When thinking of code that is not easy to test we may find ourselves considering just not testing it. Code that is designed to be tested will never be hard to test. If your code is already written in a manner that makes it testable you are more likely to test it. Finding the balance between designing your software, implementing it, and designing it to be testable is the key.

Always Consider Orthogonality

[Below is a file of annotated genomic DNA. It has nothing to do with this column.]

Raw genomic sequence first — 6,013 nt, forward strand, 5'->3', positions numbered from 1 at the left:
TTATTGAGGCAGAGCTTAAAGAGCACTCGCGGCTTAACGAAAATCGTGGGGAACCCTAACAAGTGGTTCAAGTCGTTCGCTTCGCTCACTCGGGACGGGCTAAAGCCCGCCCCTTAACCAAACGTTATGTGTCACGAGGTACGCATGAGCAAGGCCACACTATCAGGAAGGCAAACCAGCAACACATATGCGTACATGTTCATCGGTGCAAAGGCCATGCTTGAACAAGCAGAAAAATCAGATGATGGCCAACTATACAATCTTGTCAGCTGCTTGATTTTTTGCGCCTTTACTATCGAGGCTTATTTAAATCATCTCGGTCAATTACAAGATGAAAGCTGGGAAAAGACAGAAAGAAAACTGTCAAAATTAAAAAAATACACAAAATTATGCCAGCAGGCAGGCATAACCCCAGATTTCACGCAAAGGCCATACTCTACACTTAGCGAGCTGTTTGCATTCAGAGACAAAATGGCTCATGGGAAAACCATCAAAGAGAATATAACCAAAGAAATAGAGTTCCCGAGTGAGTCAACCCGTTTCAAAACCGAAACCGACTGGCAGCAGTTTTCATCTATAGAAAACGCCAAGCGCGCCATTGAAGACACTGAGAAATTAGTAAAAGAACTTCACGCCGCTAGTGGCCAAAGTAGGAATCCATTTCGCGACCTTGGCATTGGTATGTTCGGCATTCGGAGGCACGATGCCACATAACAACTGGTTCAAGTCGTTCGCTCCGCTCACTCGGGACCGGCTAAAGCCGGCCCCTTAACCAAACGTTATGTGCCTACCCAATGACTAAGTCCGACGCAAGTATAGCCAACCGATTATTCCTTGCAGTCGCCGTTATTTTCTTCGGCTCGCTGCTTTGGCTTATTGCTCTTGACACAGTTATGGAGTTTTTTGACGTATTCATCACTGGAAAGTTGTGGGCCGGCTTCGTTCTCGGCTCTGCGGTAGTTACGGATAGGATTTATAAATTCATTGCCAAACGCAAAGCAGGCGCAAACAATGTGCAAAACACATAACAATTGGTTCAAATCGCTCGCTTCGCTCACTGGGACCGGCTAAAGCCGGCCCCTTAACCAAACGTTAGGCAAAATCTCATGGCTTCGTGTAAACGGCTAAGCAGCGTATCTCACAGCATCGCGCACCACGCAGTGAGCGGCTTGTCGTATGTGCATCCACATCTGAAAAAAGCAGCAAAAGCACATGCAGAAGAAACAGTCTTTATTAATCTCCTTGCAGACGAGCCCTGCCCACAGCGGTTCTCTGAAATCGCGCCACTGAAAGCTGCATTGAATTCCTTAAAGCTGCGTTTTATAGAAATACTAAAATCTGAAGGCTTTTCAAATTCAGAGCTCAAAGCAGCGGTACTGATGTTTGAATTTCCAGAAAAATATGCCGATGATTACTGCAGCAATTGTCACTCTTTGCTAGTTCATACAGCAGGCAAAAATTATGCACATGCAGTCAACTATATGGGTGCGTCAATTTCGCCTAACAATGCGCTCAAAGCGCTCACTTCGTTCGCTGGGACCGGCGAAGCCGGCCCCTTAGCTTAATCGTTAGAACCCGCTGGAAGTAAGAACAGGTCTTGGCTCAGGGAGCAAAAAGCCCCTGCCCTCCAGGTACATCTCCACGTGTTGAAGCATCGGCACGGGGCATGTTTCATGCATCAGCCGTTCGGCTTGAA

An orthogonal application does not have coupling between unrelated pieces of the application. The database that is being used should not be coupled to how your view layer is rendered. A more detailed example with regards to user interfaces is the capability to swap out your view layer if it is sufficiently decoupled from your model layer. In this case I would say the view layer and the model layer are orthogonal to one another. Developing an orthogonal application will allow for an increase in productivity and a decrease in risk. If you know you can make a change to a software component without it affecting other components you can more confidently make changes, allowing you to add new features more quickly.